Two more Indian wrestlers qualified for the Rio Olympic games after their opponents at the Asian Olympic qualifiers failed dope tests, the UWW (United World Wrestling) announced on Wednesday.
With Babita Kumari (women’s 53kg) and Ravinder Khatri (85kg Greco Roman) winning quota spots, a total of eight Indian wrestlers have made the cut – the most in any edition of the games. For Babita, however, the scenario must have seemed an unlikely one before Wednesday.
Last week, while the rest of the Indian wrestling contingent headed to Istanbul for a final attempt at qualifying for the Rio Olympics, Babita had returned home with a dark cloud over her head. At the first World Olympic qualifiers in Mongolia, she had pulled out of her bronze medal match. With Olympic quotas only being awarded to the finalists, Babita, like her elder sister Geeta, had opted out of the bout — ostensibly to stay fresh for the final Olympic qualifiers.
The Wrestling Federation of India (WFI) had not taken kindly to that decision. They suspended the sisters and banned them from participating in the final Olympic qualifier. They also asked them to give an explanation for their action before a disciplinary committee would be formed to hear their cases. For Babita, a world championship bronze medalist and Commonwealth Games gold medalist, it was a massive blow. “I was very disappointed when I realised that I wouldn’t have a chance of qualifying for the Olympics. The Olympics are what I had dreamt of for so long. It felt as if my dream had been shattered. All the years of hard work that I had put into it had been for nothing. What made it worse was that I had not given myself another chance to compete for the quota because of a mistake that I had made. I didn’t have any one else to blame for it,” she said.
If Babita was looking for sympathy from her family, she didn’t get any from her hard-as-nails father Mahavir Phogat. “He said it was my fault that I made a silly decision that cost me a chance to compete for the Olympic quota. My mother tried to make me feel a bit better. She said that even if I had lost my chance in one Olympics, I should try for the next one,” she said.
And that was reluctantly what the 26-year-old expected to do. Until Wednesday evening that is. That’s when she received news that Mongolia’s Sumiyaa Erdenechimegiin — who had beaten her to book an Olympic quota at the Asian Olympic qualifier, had failed a drug test. Erdenchimegiin had tested positive for the banned substance Meldonium — the same substance that Janarbek Kenjeev of Kyrgystan tested positive for resulting in Ravinder Khatri making the cut in the greco roman category.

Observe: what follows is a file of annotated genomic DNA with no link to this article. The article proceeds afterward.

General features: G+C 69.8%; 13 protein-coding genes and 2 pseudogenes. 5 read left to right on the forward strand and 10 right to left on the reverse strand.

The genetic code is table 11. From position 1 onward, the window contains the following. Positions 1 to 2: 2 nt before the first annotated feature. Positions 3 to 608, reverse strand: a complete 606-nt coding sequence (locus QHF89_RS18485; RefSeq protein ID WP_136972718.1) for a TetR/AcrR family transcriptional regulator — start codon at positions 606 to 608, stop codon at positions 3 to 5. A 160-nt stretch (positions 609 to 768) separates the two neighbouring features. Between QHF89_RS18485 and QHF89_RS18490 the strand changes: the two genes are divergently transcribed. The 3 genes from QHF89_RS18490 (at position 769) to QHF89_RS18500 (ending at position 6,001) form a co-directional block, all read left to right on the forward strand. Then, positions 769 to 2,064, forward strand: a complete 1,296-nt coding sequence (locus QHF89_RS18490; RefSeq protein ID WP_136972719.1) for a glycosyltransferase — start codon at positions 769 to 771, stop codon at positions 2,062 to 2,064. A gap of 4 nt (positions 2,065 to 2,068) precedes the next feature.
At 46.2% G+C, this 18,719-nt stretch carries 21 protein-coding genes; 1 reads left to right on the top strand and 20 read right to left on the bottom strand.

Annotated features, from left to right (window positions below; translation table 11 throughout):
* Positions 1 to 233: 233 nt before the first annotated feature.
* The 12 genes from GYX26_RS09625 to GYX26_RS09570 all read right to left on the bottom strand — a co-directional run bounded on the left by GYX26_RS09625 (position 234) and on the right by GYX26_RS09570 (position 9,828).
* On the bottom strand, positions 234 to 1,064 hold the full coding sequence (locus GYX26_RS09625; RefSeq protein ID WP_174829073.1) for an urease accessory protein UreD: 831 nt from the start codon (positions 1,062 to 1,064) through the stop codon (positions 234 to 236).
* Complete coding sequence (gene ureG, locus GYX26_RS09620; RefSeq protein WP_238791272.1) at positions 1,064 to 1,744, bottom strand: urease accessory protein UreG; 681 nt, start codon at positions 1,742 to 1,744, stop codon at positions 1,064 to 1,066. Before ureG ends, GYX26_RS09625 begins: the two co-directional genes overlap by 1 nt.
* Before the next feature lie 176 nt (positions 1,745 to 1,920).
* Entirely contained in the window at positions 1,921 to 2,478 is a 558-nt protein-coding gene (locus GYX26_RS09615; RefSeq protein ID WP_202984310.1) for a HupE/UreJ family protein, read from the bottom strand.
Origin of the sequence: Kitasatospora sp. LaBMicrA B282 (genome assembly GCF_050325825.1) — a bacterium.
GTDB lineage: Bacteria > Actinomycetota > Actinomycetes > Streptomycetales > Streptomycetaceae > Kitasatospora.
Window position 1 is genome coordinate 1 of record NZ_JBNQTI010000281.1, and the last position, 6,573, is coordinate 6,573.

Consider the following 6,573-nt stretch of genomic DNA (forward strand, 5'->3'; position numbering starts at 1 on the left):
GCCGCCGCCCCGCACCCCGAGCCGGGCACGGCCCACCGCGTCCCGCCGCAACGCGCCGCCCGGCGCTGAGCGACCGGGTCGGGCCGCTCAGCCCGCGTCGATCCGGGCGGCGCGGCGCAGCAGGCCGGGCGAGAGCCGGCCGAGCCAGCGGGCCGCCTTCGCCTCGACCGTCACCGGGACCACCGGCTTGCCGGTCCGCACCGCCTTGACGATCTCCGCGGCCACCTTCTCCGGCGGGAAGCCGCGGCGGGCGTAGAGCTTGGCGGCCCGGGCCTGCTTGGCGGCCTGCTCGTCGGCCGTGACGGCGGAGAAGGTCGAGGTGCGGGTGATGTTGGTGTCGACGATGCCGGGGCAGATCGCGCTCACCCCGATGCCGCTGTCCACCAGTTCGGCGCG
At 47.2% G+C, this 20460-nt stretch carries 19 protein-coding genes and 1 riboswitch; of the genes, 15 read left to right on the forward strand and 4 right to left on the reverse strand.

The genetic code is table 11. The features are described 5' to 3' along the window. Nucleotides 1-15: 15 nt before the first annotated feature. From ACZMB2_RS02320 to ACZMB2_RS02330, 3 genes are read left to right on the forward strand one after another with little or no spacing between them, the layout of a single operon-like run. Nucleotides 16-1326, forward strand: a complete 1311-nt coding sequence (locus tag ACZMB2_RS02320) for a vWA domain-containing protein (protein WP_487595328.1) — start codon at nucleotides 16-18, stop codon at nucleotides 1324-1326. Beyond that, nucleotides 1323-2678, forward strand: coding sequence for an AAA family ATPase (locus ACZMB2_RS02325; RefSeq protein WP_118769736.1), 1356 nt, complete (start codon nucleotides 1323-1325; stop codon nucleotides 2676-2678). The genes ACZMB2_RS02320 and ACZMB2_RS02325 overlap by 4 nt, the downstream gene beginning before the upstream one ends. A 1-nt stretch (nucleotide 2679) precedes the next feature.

As a result Babita became the third Indian woman to book a spot at the Rio Olympics, joining cousin Vinesh Phogat (48kg) and Sakshi Malik (58kg). While Babita admits being relieved, she says she had some hope of fortune turning her way. “When I was competing in Mongolia for the first world qualifier, there were a lot of reports in the local media that my Mongolian opponent in China had failed a dope test. Of course we didn’t know whether there was any truth to it. But I was really hoping because it was my chance,” she says.
Although she has won an Olympic quota for India, there is still the unpleasant scenario of the disciplinary hearing she has to face for her failure to show up for the bronze medal match in Mongolia. For Kuldeep Malik, chief coach of the Indian women’s team, that hearing won’t really count for much in the afterglow of Olympic qualification. “It is a massive achievement that three girls have qualified for the Olympics. I am expecting at least two medals from them. I’m not too worried about the disciplinary hearing against Babita. Yeh to gharelu mamla hai (this is something within the family).”
Babita, though, is simply glad her dream lives on. “It is a great feeling that I may be going to the Olympics after all. But this is only part of the dream. It will only be fulfilled when I win a medal,” she says.